Wesfarmers shares have fallen after the giant WA-based conglomerate said the adjustments followed a strategic review that found current weak trading conditions did not justify the carrying values ascribed to the two divisions.

As a result, a non-cash impairment of between $1.1bn and $1.3bn will be recorded at Target, while Curragh will see $600 million to $850m slashed from its carrying value.

“This considers [Target’s] current trading performance and short-term outlook, as well as changes to its strategic plan within the new Department Stores division,” Wesfarmers said.

“This non-cash impairment will be recorded as a writedown of Target’s share of goodwill arising on the acquisition of the Coles Group, as well as selected individual store based assets.”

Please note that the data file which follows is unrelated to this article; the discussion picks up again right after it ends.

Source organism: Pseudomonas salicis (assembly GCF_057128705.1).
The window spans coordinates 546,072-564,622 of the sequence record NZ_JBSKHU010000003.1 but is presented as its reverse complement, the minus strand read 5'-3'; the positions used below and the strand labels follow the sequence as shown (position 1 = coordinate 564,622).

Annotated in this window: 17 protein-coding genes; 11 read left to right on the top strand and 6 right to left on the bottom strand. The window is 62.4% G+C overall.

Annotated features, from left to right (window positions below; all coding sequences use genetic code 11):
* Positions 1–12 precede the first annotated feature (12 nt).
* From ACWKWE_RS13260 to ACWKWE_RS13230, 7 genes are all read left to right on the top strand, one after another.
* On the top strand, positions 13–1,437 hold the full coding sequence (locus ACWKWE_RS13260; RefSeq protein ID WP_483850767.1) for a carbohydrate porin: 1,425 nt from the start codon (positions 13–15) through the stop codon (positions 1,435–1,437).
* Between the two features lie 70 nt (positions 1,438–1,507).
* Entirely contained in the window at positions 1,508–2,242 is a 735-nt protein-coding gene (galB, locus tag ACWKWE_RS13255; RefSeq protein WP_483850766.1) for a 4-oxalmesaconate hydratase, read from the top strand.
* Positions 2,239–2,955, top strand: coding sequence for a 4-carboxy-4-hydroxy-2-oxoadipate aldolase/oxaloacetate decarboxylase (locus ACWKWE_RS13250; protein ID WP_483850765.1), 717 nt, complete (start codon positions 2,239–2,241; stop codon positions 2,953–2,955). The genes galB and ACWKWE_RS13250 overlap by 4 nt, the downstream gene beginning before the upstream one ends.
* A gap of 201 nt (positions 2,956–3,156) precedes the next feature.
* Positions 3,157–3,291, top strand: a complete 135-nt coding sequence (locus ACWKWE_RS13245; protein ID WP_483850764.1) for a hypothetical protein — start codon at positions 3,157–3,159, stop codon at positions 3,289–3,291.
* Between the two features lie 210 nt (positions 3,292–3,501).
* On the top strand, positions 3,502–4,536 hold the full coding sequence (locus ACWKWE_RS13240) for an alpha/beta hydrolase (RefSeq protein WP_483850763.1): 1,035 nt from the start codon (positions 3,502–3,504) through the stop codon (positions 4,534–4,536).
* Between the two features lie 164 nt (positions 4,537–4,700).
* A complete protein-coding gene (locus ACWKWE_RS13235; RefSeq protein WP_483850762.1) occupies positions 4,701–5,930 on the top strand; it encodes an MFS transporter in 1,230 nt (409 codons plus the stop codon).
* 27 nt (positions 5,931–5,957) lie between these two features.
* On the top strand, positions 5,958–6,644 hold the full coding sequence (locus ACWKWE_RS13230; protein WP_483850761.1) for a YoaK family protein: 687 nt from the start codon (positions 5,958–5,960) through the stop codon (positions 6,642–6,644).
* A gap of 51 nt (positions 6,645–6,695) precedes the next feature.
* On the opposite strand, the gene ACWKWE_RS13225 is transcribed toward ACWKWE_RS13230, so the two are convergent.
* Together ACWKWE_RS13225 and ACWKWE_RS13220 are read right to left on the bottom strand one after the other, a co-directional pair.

Wesfarmers also said Target was on track to lose $50m in the current financial year, before factoring in $145m of restructuring costs that are designed to improve the brand’s flagging performance. Both figures are separate to the non-cash impairments. In all, total impairments and restructuring charges amount to between $1.85bn and $2.3bn.

Andy Forster, senior investment officer for listed investment company Argo Investments, said he wasn’t shocked by the massive writedowns and impairments unveiled by Wesfarmers this morning.

“This is obviously a reflection of the challenging market conditions Wesfarmers faces with the restructuring that Target needs to improve that business from here,’’ Mr Forster told The Australian. Wesfarmers is Argo’s fifth biggest investment in its equities portfolio and Mr Forster said there was now a cloud over the future growth in Wesfarmers’ dividend payments.